Canon 1000D vs Panasonic GF5
The Canon EOS 1000D (called Canon XS in some regions) and the Panasonic Lumix DMC-GF5 are two digital cameras that were revealed to the public, respectively, in June 2008 and April 2012. The 1000D is a DSLR, while the GF5 is a mirrorless interchangeable lens camera. The cameras are based on an APS-C (1000D) and a Four Thirds (GF5) sensor. The Canon has a resolution of 10.1 megapixels, whereas the Panasonic provides 12 MP.
Below is an overview of the main specs of the two cameras as a starting point for the comparison.
|Canon 1000D||Panasonic GF5|
|Digital single lens reflex||Mirrorless system camera|
|Canon EF mount lenses||Micro Four Thirds lenses|
|10.1 MP, APS-C Sensor||12 MP, Four Thirds Sensor|
|no Video||1080/60i Video|
|ISO 100-800 (100-1600)||ISO 160-6400 (160-12800)|
|Optical viewfinder||No viewfinder, LCD framing|
|2.5" LCD, 230k dots||3.0" LCD, 920k dots|
|Fixed screen (not touch-sensitive)||Fixed touchscreen|
|3 shutter flaps per second||4 shutter flaps per second|
|500 shots per battery charge||360 shots per battery charge|
|126 x 98 x 65 mm, 502 g||108 x 67 x 37 mm, 267 g|
Going beyond this snapshot of core features and characteristics, what are the differences between the Canon EOS 1000D and the Panasonic Lumix DMC-GF5? Which one should you buy? Read on to find out how these two cameras compare with respect to their body size, their imaging sensors, their shooting features, their input-output connections, and their reception by expert reviewers.
The side-by-side display below illustrates the physical size and weight of the Canon 1000D and the Panasonic GF5. The two cameras are presented according to their relative size. Three consecutive views from the front, the top, and the rear side are shown. All width, height and depth dimensions are rounded to the nearest millimeter.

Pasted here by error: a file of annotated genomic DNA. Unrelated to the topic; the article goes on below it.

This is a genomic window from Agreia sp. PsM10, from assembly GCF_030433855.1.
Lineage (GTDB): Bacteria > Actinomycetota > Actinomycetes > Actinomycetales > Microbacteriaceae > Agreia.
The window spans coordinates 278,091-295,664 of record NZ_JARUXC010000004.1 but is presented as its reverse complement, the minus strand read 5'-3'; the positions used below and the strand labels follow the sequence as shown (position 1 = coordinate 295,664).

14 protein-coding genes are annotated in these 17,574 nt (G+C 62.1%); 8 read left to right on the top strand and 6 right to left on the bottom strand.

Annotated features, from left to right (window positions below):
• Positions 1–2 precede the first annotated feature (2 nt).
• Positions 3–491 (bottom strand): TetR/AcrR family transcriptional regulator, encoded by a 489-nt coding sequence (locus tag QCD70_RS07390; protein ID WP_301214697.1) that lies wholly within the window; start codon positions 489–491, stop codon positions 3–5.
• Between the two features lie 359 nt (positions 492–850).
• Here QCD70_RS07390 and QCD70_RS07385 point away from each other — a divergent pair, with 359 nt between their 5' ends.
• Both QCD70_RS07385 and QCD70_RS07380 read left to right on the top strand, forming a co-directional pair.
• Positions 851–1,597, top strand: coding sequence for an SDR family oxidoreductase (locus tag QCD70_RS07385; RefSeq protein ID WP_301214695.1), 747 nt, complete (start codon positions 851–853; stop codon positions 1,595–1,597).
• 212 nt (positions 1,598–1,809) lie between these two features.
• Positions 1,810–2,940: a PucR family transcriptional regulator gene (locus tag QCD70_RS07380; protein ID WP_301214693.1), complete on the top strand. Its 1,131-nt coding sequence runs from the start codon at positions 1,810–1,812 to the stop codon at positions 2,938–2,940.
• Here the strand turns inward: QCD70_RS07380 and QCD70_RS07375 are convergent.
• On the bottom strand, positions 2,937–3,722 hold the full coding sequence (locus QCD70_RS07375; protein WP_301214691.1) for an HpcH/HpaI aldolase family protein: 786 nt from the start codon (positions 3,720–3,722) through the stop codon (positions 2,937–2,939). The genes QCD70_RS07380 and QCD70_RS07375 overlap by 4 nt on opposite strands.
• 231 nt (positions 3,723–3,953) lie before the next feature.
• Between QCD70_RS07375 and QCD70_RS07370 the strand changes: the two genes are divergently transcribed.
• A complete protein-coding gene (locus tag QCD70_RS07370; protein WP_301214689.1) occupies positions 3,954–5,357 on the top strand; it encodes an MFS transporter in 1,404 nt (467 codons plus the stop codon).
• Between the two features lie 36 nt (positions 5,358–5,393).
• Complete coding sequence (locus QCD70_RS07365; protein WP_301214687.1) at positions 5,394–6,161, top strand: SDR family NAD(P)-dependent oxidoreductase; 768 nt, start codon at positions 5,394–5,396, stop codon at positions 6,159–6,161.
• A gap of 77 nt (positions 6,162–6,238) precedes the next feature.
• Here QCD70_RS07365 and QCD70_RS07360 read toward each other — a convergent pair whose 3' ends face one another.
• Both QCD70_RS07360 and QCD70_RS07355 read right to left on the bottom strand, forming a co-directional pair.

The GF5 can be obtained in three different colors (black, red, white), while the 1000D is only available in black.
If the front view area (width x height) of the cameras is taken as an aggregate measure of their size, the Panasonic GF5 is considerably smaller (41 percent) than the Canon 1000D. Moreover, the GF5 is substantially lighter (47 percent) than the 1000D. In this context, it is worth noting that neither the 1000D nor the GF5 are weather-sealed.
The above size and weight comparisons are to some extent incomplete since they do not consider the interchangeable lenses that both of these cameras require. A larger imaging sensor will tend to go along with bigger and heavier lenses, although exceptions exist. You can compare the optics available for the two cameras in the Canon EF Lens Catalog (1000D) and the Micro Four Thirds Lens Catalog (GF5). Mirrorless cameras, such as the GF5, have moreover the advantage that they can use many lenses from other systems via adapters, as they have a relatively short flange to focal plane distance.
The adjacent table lists the principal physical characteristics of the two cameras alongside a wider set of alternatives. If you want to switch the focus of the display and review another camera pair, just select a new right or left comparator from among the camera models in the table. Alternatively, you can also move across to the CAM-parator tool and choose from the broad selection of possible camera comparisons there.
|Canon 1000D»||5.0 in||3.9 in||2.6 in||17.7 oz||500||n||Jun 2008||449||Canon 1000D|
|Panasonic GF5«||4.3 in||2.6 in||1.5 in||9.4 oz||360||n||Apr 2012||499||Panasonic GF5|
|Canon 2000D« »||5.1 in||4.0 in||3.1 in||16.8 oz||500||n||Feb 2018||449||Canon 2000D|
|Canon 4000D« »||5.1 in||4.0 in||3.0 in||15.4 oz||500||n||Feb 2018||399||Canon 4000D|
|Canon 1300D« »||5.1 in||4.0 in||3.1 in||17.1 oz||500||n||Mar 2016||449||Canon 1300D|
|Canon 1200D« »||5.1 in||3.9 in||3.1 in||16.9 oz||500||n||Feb 2014||449||Canon 1200D|
|Canon SX50« »||4.8 in||3.4 in||4.2 in||21.0 oz||315||n||Sep 2012||429||Canon SX50|
|Canon 1100D« »||5.1 in||3.9 in||3.1 in||17.5 oz||700||n||Feb 2011||449||Canon 1100D|
|Canon 500D« »||5.1 in||3.9 in||2.4 in||18.3 oz||400||n||Mar 2009||799||Canon 500D|
|Canon 450D« »||5.1 in||3.9 in||2.4 in||18.5 oz||500||n||Jan 2008||799||Canon 450D|
|Canon 40D« »||5.7 in||4.3 in||2.9 in||29.0 oz||750||n||Aug 2007||1,299||Canon 40D|
|Olympus E-450« »||5.1 in||3.6 in||2.1 in||15.5 oz||500||n||Mar 2009||499||Olympus E-450|